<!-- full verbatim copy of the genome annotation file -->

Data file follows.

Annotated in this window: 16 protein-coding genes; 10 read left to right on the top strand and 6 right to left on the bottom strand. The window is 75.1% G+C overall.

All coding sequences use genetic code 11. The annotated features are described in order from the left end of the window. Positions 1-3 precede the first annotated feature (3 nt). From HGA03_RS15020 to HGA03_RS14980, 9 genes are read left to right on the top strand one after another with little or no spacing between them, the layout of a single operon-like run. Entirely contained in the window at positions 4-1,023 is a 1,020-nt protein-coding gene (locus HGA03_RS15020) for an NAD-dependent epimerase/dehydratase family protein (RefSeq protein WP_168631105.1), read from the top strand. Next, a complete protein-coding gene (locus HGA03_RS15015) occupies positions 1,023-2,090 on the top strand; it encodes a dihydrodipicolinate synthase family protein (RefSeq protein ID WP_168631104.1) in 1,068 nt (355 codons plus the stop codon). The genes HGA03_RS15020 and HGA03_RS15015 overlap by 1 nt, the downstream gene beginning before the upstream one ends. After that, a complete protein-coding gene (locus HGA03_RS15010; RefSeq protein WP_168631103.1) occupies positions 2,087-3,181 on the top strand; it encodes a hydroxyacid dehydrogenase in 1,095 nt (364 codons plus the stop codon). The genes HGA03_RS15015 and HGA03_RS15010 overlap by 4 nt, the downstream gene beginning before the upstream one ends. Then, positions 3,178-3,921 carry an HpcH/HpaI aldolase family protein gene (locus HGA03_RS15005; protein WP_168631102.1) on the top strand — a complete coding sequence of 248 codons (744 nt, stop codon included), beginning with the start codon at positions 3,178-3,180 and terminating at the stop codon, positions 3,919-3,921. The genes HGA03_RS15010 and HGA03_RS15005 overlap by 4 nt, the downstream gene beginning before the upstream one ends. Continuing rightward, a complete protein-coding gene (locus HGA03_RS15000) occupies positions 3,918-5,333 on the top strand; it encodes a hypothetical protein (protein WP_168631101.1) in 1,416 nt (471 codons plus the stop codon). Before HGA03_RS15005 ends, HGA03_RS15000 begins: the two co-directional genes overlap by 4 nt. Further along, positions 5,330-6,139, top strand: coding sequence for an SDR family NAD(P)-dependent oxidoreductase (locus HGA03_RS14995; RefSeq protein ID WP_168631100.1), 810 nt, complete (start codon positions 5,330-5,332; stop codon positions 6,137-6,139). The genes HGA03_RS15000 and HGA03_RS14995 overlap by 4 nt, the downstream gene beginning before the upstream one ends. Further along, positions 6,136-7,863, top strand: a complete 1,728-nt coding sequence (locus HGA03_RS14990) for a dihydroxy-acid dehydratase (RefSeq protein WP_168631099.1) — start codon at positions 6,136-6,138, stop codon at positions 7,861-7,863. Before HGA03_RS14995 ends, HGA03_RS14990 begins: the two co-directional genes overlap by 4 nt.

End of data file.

Annotated in this window: 16 protein-coding genes; 10 read left to right on the top strand and 6 right to left on the bottom strand. The window is 75.1% G+C overall.

All coding sequences use genetic code 11. The annotated features are described in order from the left end of the window. Positions 1-3 precede the first annotated feature (3 nt). From HGA03_RS15020 to HGA03_RS14980, 9 genes are read left to right on the top strand one after another with little or no spacing between them, the layout of a single operon-like run. Entirely contained in the window at positions 4-1,023 is a 1,020-nt protein-coding gene (locus HGA03_RS15020) for an NAD-dependent epimerase/dehydratase family protein (RefSeq protein WP_168631105.1), read from the top strand. Next, a complete protein-coding gene (locus HGA03_RS15015) occupies positions 1,023-2,090 on the top strand; it encodes a dihydrodipicolinate synthase family protein (RefSeq protein ID WP_168631104.1) in 1,068 nt (355 codons plus the stop codon). The genes HGA03_RS15020 and HGA03_RS15015 overlap by 1 nt, the downstream gene beginning before the upstream one ends. After that, a complete protein-coding gene (locus HGA03_RS15010; RefSeq protein WP_168631103.1) occupies positions 2,087-3,181 on the top strand; it encodes a hydroxyacid dehydrogenase in 1,095 nt (364 codons plus the stop codon). The genes HGA03_RS15015 and HGA03_RS15010 overlap by 4 nt, the downstream gene beginning before the upstream one ends. Then, positions 3,178-3,921 carry an HpcH/HpaI aldolase family protein gene (locus HGA03_RS15005; protein WP_168631102.1) on the top strand — a complete coding sequence of 248 codons (744 nt, stop codon included), beginning with the start codon at positions 3,178-3,180 and terminating at the stop codon, positions 3,919-3,921. The genes HGA03_RS15010 and HGA03_RS15005 overlap by 4 nt, the downstream gene beginning before the upstream one ends. Continuing rightward, a complete protein-coding gene (locus HGA03_RS15000) occupies positions 3,918-5,333 on the top strand; it encodes a hypothetical protein (protein WP_168631101.1) in 1,416 nt (471 codons plus the stop codon). Before HGA03_RS15005 ends, HGA03_RS15000 begins: the two co-directional genes overlap by 4 nt. Further along, positions 5,330-6,139, top strand: coding sequence for an SDR family NAD(P)-dependent oxidoreductase (locus HGA03_RS14995; RefSeq protein ID WP_168631100.1), 810 nt, complete (start codon positions 5,330-5,332; stop codon positions 6,137-6,139). The genes HGA03_RS15000 and HGA03_RS14995 overlap by 4 nt, the downstream gene beginning before the upstream one ends. Further along, positions 6,136-7,863, top strand: a complete 1,728-nt coding sequence (locus HGA03_RS14990) for a dihydroxy-acid dehydratase (RefSeq protein WP_168631099.1) — start codon at positions 6,136-6,138, stop codon at positions 7,861-7,863. Before HGA03_RS14995 ends, HGA03_RS14990 begins: the two co-directional genes overlap by 4 nt.